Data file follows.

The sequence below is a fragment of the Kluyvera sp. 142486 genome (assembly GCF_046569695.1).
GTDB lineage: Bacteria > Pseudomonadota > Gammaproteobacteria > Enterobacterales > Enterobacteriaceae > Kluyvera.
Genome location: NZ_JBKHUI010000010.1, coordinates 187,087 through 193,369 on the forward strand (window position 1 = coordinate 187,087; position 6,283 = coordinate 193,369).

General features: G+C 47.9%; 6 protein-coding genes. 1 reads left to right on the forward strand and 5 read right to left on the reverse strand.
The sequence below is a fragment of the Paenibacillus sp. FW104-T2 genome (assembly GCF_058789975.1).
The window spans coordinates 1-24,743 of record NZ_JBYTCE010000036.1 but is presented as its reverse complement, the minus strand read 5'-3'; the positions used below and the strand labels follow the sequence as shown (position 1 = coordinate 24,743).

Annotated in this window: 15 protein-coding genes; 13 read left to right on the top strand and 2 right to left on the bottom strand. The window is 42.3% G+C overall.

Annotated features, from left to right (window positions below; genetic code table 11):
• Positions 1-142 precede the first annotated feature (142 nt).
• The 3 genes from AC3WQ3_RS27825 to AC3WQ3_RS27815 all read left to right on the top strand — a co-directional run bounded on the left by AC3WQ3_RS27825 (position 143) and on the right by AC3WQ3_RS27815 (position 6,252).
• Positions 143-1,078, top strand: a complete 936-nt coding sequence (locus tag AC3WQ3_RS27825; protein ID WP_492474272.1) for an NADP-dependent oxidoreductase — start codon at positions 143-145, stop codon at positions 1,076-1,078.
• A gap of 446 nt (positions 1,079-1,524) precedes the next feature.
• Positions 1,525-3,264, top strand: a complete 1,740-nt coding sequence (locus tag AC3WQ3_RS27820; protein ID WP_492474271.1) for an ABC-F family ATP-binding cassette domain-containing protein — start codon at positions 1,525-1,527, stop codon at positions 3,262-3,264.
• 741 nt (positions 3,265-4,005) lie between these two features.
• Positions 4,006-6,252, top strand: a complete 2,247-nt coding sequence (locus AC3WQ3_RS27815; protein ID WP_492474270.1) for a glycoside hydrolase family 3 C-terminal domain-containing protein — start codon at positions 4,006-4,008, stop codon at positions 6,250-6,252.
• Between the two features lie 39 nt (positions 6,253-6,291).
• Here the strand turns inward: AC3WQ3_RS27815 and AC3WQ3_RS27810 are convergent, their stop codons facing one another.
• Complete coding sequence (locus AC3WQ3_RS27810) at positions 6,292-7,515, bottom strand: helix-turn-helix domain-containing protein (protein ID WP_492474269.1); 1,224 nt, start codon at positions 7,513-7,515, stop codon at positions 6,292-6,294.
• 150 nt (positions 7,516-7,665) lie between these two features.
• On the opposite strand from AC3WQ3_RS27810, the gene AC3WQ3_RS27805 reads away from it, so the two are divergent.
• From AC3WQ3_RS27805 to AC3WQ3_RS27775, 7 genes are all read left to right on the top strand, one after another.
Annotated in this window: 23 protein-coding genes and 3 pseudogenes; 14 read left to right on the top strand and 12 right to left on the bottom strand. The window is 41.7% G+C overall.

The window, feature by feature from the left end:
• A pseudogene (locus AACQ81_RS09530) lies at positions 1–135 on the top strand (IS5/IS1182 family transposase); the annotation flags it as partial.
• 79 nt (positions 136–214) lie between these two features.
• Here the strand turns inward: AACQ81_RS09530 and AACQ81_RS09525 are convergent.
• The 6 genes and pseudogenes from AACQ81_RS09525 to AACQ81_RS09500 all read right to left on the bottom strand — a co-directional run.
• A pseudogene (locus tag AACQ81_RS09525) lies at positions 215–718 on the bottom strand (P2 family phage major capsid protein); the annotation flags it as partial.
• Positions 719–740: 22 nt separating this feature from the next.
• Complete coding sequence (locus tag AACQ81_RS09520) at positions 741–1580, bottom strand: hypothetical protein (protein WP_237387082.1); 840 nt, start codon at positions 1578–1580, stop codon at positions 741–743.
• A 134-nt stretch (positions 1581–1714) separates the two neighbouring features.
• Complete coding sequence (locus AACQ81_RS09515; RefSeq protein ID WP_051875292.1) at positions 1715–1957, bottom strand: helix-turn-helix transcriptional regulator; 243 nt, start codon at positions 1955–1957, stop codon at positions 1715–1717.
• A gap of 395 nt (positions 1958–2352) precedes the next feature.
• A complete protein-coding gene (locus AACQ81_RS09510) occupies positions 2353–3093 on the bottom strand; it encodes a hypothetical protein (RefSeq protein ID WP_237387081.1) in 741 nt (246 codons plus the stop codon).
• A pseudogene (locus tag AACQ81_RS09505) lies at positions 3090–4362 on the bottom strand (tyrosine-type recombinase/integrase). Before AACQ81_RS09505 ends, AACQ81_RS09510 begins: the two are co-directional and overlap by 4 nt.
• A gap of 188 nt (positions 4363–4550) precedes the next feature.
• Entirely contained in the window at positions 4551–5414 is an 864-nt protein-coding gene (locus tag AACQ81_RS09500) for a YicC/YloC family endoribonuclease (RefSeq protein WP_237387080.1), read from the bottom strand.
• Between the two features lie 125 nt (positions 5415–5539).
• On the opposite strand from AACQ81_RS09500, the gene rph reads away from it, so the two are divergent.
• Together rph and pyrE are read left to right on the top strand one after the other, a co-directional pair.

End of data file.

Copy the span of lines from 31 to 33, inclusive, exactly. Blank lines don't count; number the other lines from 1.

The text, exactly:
• A 134-nt stretch (positions 1581–1714) separates the two neighbouring features.
• Complete coding sequence (locus AACQ81_RS09515; RefSeq protein ID WP_051875292.1) at positions 1715–1957, bottom strand: helix-turn-helix transcriptional regulator; 243 nt, start codon at positions 1955–1957, stop codon at positions 1715–1717.
• A gap of 395 nt (positions 1958–2352) precedes the next feature.